To all my '90s kids who remember waking up early on a Saturday morning, pouring out a bowl of cereal and plopping down in front of the television, there's a special place in all our hearts for Disney Channel original programming. Seriously, we lived in a golden time of children's TV, and we miss it.
I know how much time you spend coming through YouTube trying to find that one episode of the show you love, and I feel your pain. Really, if we could have it our way, Netflix would be buying up all the rights to the shows we love and we would be streaming it all day every day! But just because we are '90s kids and we love to remember, here are, in no particular order, some of those truly golden shows we hope we get to see again.
This cartoon was amazing. We got to see the whole lay of the "Duckburg" land and explore the lives of some less talked-about Disney cartoon stars: Uncle Scrooge, Huey, Dewey and Louis. Listen, if you're not interested in seeing the lengths an obscenely rich duck goes to in order to protect his wealth, I don't know what to tell you. The hunt for treasure was always amazing and the episodes with other literary figures made for some fun moments in Lit. class where you get to tell your teacher, "Yeah, I know Shakespeare. I saw him played by a duck in a cartoon one time."
First we HAVE to acknowledge that the theme song for this show was the most banging tune on Disney in its time. OK, now that that's out of the way, let's get back to business. "Talespin" was one of those shows that, in a one-time Disney tradition, focuses on a secondary character from a Disney animated film -- in this case "The Jungle Book." In this series, we have Baloo working as the pilot for an air cargo freight delivery service while avoiding air pirates. You know, typical bear stuff. This show was full of adventurous spirit and well-intentioned incidents, and the Baloo, Kit, Rebecca dynamic was to die for!
"Darkwing Duck" (1991-1992)
I dare you to name a better anthropomorphic duck superhero! That's OK, I'll wait. For those of us who are already privy to the justice that Darkwing Duck doles out on the regular, a Netflix revival is the only natural step. We have a mix of film noir, slapstick comedy and also Launchpad McQuack! I think that says it all. There was also a definite emphasis on action rather than adventure, which is in rare Disney form AND a great pulp hero parody to boot! I believe some major props are in order here.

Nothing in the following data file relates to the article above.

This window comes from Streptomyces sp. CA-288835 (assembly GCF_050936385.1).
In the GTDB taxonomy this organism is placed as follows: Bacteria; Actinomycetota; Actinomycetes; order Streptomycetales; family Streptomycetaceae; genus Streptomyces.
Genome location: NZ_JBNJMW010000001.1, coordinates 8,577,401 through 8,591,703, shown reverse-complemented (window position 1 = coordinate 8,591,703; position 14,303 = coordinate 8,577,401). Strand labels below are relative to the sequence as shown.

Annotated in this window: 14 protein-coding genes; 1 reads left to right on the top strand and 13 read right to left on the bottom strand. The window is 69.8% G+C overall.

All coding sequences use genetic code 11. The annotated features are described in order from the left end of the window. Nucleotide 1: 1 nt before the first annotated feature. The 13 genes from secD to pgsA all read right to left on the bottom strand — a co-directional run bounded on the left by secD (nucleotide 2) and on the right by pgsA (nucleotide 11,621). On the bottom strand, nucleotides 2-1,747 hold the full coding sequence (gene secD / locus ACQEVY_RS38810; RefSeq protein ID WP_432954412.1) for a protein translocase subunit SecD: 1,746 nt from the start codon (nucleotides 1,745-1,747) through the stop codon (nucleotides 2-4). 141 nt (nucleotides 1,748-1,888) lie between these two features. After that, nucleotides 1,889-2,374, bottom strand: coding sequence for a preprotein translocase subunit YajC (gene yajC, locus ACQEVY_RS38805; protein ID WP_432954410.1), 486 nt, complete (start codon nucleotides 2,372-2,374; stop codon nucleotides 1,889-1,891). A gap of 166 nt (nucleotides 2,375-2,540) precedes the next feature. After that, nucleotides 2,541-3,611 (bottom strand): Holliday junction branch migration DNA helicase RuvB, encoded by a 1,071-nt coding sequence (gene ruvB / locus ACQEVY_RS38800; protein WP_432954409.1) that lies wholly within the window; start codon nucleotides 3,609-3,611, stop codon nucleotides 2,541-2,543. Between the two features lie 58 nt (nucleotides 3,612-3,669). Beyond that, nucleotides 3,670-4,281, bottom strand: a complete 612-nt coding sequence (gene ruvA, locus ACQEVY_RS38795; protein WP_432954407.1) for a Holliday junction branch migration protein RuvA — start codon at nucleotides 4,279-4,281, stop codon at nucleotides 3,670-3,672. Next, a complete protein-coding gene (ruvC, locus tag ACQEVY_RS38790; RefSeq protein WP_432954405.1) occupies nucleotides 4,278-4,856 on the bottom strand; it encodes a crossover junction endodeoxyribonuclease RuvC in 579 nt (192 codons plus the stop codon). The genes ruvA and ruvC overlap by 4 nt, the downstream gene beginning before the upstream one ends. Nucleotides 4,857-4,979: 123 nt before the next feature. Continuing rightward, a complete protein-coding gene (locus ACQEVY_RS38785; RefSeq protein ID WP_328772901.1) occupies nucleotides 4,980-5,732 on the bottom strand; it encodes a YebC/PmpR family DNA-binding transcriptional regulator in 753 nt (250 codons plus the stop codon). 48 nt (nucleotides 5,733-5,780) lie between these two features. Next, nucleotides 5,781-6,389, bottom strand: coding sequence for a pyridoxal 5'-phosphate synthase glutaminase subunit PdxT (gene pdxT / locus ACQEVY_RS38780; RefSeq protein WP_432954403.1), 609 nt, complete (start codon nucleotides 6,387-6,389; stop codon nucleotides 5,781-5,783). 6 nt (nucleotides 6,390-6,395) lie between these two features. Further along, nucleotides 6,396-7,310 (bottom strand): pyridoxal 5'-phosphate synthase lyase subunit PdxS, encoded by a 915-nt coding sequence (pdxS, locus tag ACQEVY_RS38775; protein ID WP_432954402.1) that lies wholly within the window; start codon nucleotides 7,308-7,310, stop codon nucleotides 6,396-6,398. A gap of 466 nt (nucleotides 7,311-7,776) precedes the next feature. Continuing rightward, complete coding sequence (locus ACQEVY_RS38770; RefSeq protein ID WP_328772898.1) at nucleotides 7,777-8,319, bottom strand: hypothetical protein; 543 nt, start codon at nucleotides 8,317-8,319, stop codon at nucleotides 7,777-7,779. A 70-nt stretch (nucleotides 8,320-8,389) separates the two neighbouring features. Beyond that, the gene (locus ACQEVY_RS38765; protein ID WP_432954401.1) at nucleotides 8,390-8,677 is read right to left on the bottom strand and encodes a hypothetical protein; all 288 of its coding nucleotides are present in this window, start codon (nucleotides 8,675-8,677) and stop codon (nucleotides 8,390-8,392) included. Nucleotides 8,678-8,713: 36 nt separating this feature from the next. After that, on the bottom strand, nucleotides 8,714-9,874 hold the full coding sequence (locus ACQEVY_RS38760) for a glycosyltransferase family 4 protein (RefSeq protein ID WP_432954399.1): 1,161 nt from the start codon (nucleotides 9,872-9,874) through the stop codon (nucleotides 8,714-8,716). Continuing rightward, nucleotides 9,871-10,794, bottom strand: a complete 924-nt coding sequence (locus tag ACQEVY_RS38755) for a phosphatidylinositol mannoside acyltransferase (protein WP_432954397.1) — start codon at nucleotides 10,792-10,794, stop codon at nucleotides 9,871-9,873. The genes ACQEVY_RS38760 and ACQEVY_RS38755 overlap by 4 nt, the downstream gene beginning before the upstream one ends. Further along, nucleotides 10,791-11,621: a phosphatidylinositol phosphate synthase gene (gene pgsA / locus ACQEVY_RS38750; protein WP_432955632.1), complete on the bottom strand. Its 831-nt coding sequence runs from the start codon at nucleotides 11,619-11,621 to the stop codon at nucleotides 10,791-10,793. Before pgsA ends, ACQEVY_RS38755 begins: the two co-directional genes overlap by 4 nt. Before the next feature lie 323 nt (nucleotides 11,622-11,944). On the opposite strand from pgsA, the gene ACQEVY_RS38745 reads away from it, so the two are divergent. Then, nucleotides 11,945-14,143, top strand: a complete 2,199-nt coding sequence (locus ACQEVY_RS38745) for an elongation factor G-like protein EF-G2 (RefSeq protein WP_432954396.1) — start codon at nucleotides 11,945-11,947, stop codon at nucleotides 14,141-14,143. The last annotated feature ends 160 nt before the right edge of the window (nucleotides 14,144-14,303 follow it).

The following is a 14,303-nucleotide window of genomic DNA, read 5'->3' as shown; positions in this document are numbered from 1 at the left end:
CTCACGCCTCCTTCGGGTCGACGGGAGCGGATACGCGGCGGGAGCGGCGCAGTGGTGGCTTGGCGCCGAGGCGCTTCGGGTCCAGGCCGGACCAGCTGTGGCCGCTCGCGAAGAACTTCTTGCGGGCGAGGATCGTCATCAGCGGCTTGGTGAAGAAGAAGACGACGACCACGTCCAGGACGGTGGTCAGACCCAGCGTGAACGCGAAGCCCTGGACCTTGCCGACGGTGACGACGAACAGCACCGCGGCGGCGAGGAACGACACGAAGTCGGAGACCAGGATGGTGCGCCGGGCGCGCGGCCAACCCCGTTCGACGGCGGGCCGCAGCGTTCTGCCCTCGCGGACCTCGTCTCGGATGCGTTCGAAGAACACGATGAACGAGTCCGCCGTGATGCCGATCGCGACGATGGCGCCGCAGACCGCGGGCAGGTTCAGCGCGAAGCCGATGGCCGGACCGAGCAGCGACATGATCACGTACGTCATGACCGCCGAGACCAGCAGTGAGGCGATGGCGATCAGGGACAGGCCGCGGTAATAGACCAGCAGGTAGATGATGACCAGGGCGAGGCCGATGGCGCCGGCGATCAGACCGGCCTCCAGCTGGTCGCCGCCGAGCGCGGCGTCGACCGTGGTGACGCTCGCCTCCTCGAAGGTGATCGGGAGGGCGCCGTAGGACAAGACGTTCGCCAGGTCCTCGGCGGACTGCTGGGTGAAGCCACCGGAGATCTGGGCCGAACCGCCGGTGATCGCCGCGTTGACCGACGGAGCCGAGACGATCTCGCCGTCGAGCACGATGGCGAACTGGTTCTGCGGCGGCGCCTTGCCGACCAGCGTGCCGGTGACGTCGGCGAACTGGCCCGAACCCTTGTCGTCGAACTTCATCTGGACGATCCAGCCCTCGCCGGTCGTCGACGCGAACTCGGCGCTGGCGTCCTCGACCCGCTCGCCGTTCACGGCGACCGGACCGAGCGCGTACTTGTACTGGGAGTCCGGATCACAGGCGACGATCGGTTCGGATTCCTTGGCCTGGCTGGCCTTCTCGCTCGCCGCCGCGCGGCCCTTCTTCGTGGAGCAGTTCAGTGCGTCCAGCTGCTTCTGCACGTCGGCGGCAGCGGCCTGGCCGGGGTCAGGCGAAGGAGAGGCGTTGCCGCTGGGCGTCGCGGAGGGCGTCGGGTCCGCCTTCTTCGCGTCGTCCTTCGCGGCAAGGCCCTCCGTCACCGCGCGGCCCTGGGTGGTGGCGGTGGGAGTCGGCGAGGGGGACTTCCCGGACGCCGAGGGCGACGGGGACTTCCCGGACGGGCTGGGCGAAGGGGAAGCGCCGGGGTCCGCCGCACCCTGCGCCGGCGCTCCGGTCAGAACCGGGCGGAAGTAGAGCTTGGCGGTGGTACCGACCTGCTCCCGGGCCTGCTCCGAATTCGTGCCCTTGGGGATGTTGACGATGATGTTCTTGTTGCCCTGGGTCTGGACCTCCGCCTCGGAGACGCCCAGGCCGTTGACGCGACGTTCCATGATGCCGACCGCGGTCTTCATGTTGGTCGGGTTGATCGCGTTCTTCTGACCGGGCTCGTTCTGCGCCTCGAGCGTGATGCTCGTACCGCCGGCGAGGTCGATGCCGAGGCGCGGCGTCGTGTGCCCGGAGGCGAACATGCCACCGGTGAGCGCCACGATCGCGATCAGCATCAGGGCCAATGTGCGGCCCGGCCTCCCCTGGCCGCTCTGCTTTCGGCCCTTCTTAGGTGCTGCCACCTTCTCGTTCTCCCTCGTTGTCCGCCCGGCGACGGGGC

Pour one out for the defenders of the night! This show was so dark and intense, but how could it not be when it based itself on Shakespearean themes and storylines? The show stars the Gargoyles who have been betrayed by the humans they were sworn to protect and, after 1,000 years trapped in a petrified state, find themselves in Manhattan, awoken by the nighttime. No doubt most kids caught up in watching this show were hit by the heaviness of its content, but even then, we kept coming back for more. I mean, we were '90s kids. We lived for the grit!
"Aladdin: The TV series" (1994-1995)
OK, so you probably remember the classic 1992 animated film "Aladdin," but do you remember the spin-off TV series about Aladdin's adventures in Agrabah? Granted, we had a lot of questions, like why is Aladdin engaged to Jasmine but still living on the streets? and why is the genie still running around with those golden cuffs? (HE'S A FREE GENIE NOW!) But all questions aside, this series took you on so many cool adventures, treasure hunting and sorcerer-capturing, plus a really sweet crossover episode featuring Hercules. This show kept us up to speed with our favorite street urchin -- how could we ask for anything more?
"Bug Juice" (1998-2001)
?"Bug Juice, it doesn't come in a jar / Bug juice comes from who you are..."?
This show was the show that introduced us to reality TV! We had all the middle school drama and romance one could imagine with the added bonus of campfires and lakeside canoeing. When the campers bonded in their cabins, you totally felt like you were a part of it, and when crushes were revealed, you knew all the hot gossip first hand. Honestly, it was like a better version of being in middle school -- all of the information, none of the first-hand drama. Plus, the Camp Waziyatah grounds looked so good, you were begging the parentals to let you go to sleepaway camp by the end of it!
"The Famous Jett Jackson" (1998-2001)
This one has a definite note of sadness with the tragic suicide of the lead actor Lee Thompson Young in 2013. His role as the eponymous Jett Jackson was such a remarkable one in the Disney repertoire, and in a TV series that was frankly ahead of its time. This program was essentially a show within a show about a young boy who starred in his own TV series about super spy Silverstone while balancing a normal life of school, friendship and family. It hit up a lot of hard hitting issues like bulimia, censorship and even the issue of whether or not a pampered, sheltered kid like Jett could truly understand the problems facing other African Americans. The show also featured a good many guest stars, including Britney Spears, Rachel McAdams and Destiny's Child. Can I get an amen on this?
"So Weird" (1999-2001)
This show probably set alight many a future conspiracy theorist candle! It was way darker than anything else on the Disney Channel and arguably still is. In this series, we follow around Fiona Phillips as she goes on tour with her rock star mom and the rest of the band, and on every tour stop, Fi hunts down the paranormal and logs it on her '90s-era website, "So Weird." This series probably gave you the heebie-jeebies more than a few times, but it was definitely the gateway for the children of the '90s to pursue other hard-hitting conspiracy shows. Can you say "The X-Files"?